No one can fully anticipate the impact of a business interruption. It’s reasonable to assume regular business will be interrupted in the event of a hurricane, but there are many other situations that can result in a loss of revenues. Individuals operating an enterprise know the value of maintaining business interruption insurance, but collecting on a claim can be difficult. That’s when a public adjuster is a powerful and invaluable ally.
Causes of Interruptions
Business owners are more likely to encounter some situations than others, but it’s important to keep in mind the potential for:
- Forest fires
- Regulatory action
- Power outage
- Equipment breakdown
- Supply chain disruption
Flooding, mudslides and earthquakes typically aren’t covered in the policies.
Coverage and Exclusions
Depending on the policy, the insurance will help business owners cover a variety of expenses ranging from inventory and employee wages to their personal loss of income. It also includes the time required to repair or rebuild the business. However, filing a claim isn’t straightforward. Exclusions are written into every policy. The language can be difficult to decipher, and getting results from the insurer can take time.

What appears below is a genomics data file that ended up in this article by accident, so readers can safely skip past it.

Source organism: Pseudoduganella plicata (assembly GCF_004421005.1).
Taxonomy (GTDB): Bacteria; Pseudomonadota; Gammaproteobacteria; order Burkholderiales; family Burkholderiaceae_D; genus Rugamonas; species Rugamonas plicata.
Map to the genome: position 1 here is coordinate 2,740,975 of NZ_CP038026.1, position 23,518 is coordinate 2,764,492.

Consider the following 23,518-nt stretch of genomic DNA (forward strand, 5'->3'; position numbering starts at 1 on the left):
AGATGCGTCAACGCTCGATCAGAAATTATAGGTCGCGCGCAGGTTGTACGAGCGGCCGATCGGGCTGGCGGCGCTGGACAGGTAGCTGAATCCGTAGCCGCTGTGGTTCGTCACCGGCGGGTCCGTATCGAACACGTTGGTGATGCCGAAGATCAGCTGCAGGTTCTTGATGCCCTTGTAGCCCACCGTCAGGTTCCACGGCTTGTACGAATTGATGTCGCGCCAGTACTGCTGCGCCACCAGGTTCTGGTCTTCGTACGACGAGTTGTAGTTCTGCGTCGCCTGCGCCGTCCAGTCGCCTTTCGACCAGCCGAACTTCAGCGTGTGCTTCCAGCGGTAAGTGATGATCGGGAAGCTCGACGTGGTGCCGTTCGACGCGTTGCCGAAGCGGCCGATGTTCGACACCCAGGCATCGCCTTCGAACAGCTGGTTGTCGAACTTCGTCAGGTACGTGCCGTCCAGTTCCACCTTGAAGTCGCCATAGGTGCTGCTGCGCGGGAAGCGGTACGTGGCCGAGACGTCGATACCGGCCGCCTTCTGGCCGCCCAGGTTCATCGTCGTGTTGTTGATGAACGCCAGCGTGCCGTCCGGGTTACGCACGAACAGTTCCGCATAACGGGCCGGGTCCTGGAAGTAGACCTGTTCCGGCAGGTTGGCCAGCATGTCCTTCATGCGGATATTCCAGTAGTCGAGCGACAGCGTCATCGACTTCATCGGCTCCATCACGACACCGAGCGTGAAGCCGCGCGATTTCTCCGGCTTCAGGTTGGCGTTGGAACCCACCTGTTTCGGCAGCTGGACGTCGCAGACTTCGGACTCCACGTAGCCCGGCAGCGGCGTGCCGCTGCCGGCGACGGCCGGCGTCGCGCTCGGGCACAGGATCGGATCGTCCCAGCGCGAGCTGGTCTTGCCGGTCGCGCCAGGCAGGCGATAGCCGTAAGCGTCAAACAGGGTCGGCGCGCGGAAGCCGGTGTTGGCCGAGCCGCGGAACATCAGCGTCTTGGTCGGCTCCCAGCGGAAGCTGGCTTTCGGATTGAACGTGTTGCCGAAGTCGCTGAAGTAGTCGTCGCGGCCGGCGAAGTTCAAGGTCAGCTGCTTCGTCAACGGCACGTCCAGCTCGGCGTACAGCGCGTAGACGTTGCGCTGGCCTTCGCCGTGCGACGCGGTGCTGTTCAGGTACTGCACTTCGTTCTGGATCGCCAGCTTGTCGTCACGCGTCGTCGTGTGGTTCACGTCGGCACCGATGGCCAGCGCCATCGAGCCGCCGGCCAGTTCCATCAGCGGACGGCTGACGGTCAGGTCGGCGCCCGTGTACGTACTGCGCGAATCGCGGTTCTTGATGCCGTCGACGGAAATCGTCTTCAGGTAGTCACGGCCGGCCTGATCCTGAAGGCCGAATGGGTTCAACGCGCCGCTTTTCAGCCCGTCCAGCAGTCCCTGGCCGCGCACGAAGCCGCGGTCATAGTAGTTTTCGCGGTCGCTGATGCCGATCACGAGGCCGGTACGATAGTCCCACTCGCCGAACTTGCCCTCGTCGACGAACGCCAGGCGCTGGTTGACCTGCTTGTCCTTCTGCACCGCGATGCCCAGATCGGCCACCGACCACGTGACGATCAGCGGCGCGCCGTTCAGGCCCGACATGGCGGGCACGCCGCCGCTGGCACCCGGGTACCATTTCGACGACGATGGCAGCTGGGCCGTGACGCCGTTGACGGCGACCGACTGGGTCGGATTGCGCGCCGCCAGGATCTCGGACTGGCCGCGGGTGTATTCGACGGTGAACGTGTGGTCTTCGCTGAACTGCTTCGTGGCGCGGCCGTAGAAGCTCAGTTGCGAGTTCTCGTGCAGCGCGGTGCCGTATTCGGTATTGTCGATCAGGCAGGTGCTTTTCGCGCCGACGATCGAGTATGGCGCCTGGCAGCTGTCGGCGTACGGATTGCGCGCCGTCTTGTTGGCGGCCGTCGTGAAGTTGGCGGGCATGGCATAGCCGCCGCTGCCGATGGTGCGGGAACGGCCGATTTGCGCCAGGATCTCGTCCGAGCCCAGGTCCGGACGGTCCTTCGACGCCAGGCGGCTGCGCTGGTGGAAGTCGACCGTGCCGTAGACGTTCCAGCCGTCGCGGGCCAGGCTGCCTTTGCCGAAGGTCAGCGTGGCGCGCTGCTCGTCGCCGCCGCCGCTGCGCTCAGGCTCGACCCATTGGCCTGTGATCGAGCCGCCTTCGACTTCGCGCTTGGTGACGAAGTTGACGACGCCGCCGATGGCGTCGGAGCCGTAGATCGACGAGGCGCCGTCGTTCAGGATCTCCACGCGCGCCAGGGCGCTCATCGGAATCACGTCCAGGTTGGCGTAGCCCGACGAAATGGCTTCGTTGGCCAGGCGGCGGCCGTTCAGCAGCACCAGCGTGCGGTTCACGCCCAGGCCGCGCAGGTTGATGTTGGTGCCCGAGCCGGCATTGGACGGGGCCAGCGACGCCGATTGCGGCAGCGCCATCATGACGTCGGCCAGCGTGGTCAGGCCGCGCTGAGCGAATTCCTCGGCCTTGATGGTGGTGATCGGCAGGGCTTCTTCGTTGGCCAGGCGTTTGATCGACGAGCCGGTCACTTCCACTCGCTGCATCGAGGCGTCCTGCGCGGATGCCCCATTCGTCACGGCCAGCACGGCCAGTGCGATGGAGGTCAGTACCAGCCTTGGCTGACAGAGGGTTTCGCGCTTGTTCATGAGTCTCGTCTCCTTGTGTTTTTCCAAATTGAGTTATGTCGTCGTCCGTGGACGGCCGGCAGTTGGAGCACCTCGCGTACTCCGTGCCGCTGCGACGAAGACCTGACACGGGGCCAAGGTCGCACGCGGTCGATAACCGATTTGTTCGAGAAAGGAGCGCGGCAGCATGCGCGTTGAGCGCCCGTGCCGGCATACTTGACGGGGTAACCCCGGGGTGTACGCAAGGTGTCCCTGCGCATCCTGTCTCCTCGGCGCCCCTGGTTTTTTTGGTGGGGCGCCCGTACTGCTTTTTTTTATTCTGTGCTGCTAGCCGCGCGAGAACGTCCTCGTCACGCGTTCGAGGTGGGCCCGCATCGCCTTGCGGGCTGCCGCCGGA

Delay, Deny, Defend
Those are the 3 tenets by which many insurance companies operate, even when policy holders have a clear claim. Public adjusters are professionals that can help business owners obtain the settlement to which they’re entitled. It’s important to note that there are no guarantees and public adjusters are bound by the terms of a business interruption policy, just as business owners.
What Public Adjusters Do
The expert is well-versed in the terms, exclusions and strategies of insurance companies. They’ll examine a client’s policy and if applicable, they have the authority to reopen a claim even if the insurer has marked it closed. They can negotiate with insurers for a better reimbursement if the claim has been denied or underpaid. The experts work for policy holders as their personal advocate in disputes, not the insurance company.